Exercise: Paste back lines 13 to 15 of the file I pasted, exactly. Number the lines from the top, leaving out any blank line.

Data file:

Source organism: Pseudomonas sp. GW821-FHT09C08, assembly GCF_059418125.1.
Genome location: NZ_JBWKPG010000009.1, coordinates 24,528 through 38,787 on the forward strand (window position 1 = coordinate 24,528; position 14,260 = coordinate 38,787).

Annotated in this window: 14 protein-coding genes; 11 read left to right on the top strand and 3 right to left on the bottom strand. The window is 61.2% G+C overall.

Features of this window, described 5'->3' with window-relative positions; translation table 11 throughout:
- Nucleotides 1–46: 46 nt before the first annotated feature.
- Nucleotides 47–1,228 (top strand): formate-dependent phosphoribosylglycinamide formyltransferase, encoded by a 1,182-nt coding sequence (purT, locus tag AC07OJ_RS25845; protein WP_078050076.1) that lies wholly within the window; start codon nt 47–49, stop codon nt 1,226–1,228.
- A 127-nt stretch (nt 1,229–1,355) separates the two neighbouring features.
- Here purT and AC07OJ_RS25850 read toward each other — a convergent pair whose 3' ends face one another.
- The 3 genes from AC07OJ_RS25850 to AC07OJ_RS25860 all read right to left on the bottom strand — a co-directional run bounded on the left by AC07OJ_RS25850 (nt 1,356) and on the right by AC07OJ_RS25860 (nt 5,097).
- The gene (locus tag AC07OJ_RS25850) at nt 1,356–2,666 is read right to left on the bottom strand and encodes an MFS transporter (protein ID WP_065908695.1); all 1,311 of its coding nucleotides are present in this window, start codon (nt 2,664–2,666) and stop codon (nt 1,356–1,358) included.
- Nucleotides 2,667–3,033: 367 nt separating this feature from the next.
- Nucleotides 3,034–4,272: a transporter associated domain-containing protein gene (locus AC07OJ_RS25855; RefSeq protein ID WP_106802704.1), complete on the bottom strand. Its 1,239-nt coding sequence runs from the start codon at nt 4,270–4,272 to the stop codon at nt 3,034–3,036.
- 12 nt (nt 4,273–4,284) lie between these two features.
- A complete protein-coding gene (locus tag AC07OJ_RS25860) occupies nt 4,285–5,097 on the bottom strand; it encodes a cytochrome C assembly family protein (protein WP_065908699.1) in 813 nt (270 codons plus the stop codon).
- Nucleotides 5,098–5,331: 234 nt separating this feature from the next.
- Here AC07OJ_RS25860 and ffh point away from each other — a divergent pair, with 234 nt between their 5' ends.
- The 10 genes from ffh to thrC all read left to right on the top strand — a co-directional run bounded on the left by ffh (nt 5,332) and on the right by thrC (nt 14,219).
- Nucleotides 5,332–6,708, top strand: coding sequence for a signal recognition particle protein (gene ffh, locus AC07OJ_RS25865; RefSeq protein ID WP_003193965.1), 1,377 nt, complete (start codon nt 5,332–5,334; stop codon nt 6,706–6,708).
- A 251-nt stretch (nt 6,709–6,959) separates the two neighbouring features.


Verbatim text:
- 12 nt (nt 4,273–4,284) lie between these two features.
- A complete protein-coding gene (locus tag AC07OJ_RS25860) occupies nt 4,285–5,097 on the bottom strand; it encodes a cytochrome C assembly family protein (protein WP_065908699.1) in 813 nt (270 codons plus the stop codon).
- Nucleotides 5,098–5,331: 234 nt separating this feature from the next.